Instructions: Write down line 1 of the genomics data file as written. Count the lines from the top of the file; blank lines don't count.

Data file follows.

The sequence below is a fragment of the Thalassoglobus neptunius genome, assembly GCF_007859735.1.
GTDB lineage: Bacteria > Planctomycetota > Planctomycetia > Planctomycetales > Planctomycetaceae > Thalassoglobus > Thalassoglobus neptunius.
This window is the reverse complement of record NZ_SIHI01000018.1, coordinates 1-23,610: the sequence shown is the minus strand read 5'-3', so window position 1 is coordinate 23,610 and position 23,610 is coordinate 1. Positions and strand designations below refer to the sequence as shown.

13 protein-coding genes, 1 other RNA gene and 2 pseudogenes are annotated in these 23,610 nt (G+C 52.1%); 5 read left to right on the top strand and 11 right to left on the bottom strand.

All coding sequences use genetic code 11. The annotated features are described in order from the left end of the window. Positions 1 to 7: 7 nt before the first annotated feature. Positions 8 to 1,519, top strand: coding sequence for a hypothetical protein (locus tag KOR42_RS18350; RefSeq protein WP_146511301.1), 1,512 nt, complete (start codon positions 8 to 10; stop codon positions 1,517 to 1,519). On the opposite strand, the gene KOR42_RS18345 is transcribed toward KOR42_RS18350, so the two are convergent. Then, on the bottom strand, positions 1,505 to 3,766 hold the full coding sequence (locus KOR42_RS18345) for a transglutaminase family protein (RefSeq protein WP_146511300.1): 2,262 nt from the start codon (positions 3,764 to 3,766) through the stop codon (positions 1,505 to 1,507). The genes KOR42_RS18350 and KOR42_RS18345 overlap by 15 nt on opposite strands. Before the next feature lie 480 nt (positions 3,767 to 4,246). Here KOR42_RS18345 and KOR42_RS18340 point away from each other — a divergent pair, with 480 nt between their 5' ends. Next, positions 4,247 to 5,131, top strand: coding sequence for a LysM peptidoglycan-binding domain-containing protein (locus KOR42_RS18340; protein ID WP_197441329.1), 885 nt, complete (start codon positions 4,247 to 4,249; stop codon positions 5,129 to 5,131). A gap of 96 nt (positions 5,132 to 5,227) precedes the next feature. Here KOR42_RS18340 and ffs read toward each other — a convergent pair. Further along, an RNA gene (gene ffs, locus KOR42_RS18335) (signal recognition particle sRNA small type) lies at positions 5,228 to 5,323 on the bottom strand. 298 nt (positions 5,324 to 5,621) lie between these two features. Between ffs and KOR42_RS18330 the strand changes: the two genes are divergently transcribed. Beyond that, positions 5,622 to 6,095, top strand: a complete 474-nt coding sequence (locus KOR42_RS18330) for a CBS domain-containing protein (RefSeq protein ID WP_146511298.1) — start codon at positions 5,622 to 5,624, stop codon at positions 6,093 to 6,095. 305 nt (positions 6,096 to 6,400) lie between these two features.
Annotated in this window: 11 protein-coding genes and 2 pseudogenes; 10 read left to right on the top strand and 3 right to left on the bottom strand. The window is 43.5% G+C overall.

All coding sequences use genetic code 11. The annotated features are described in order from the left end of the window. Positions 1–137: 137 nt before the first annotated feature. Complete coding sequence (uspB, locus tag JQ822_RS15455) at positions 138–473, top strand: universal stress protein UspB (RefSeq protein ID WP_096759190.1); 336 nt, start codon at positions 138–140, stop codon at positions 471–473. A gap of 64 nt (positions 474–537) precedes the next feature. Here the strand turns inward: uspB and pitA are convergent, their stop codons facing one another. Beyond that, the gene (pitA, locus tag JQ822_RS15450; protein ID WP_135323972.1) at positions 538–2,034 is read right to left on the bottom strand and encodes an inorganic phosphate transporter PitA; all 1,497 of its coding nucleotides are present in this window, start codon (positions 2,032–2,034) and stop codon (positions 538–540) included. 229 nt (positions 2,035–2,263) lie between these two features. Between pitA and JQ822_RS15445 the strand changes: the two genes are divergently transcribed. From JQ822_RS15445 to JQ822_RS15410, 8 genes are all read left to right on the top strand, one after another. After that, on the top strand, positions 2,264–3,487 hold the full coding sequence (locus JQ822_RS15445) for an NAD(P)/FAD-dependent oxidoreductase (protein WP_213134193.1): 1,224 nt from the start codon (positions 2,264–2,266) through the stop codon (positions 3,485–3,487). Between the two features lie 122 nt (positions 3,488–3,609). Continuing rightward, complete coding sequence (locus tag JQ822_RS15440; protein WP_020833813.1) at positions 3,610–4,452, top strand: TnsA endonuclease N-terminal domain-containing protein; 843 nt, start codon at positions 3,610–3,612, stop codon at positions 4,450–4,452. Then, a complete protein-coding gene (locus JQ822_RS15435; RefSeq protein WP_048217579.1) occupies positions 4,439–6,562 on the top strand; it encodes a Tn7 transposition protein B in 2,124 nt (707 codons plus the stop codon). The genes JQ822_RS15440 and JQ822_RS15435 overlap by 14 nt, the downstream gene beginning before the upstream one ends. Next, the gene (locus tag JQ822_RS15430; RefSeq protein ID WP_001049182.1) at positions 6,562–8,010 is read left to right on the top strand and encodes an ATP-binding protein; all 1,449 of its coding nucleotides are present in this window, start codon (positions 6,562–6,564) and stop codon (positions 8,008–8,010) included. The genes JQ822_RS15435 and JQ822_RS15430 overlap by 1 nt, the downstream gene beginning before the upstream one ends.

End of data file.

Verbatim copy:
The sequence below is a fragment of the Thalassoglobus neptunius genome, assembly GCF_007859735.1.